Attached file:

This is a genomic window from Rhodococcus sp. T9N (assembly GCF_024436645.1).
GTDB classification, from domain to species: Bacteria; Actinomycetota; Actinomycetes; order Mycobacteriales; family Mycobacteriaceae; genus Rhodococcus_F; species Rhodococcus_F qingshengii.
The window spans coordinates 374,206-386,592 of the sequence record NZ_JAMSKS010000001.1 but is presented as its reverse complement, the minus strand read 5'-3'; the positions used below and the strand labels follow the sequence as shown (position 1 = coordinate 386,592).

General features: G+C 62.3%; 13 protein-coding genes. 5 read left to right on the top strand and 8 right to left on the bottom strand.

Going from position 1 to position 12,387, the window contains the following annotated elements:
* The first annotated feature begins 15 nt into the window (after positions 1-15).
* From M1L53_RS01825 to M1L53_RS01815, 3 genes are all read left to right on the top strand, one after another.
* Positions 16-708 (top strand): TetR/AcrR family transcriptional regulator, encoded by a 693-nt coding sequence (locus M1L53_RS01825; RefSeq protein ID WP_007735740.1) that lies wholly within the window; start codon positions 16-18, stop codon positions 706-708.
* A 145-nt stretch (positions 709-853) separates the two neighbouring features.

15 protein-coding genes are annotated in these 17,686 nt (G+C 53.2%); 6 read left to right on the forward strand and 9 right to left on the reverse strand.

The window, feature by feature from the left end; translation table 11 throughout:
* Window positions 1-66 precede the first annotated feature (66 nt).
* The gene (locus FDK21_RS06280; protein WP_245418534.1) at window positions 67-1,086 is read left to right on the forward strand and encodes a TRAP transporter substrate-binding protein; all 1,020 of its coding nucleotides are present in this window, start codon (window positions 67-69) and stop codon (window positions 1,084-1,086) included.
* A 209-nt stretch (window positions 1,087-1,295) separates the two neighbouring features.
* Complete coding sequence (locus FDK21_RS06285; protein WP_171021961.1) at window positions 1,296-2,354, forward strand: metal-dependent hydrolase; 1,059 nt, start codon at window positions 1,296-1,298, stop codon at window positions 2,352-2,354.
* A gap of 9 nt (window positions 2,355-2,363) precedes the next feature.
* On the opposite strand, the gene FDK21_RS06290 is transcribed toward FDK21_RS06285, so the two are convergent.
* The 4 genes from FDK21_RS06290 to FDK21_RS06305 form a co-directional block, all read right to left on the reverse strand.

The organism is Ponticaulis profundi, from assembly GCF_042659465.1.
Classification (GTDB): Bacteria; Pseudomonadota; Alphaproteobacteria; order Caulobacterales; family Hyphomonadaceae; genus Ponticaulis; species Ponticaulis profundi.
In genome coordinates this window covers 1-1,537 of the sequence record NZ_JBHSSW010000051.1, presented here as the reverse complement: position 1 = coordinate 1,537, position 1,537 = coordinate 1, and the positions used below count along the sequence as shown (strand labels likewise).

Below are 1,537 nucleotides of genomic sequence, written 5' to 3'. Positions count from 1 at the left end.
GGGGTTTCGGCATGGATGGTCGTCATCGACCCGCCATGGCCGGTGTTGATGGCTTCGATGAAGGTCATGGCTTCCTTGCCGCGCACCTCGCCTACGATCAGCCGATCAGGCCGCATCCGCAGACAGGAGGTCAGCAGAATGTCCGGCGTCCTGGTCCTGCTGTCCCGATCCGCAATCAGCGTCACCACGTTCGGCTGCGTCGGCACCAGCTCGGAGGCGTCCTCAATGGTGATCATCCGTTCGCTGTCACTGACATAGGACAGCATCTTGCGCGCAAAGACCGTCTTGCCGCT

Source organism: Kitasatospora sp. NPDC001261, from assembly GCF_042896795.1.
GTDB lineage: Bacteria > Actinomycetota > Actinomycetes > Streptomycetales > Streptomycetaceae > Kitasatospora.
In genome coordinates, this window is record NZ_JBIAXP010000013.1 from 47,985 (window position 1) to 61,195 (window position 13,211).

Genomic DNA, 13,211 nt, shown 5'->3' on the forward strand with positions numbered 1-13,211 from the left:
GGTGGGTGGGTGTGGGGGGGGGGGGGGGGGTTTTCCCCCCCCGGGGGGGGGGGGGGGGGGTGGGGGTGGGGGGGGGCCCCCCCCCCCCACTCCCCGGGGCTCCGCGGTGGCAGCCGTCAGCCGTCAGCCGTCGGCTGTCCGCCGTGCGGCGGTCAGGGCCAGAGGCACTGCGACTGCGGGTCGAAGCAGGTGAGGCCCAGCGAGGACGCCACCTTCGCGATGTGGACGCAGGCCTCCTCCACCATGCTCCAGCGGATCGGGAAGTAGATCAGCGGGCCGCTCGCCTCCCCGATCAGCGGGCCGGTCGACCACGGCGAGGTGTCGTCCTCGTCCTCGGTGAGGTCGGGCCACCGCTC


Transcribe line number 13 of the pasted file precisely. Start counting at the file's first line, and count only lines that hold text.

* The gene (locus FDK21_RS06280; protein WP_245418534.1) at window positions 67-1,086 is read left to right on the forward strand and encodes a TRAP transporter substrate-binding protein; all 1,020 of its coding nucleotides are present in this window, start codon (window positions 67-69) and stop codon (window positions 1,084-1,086) included.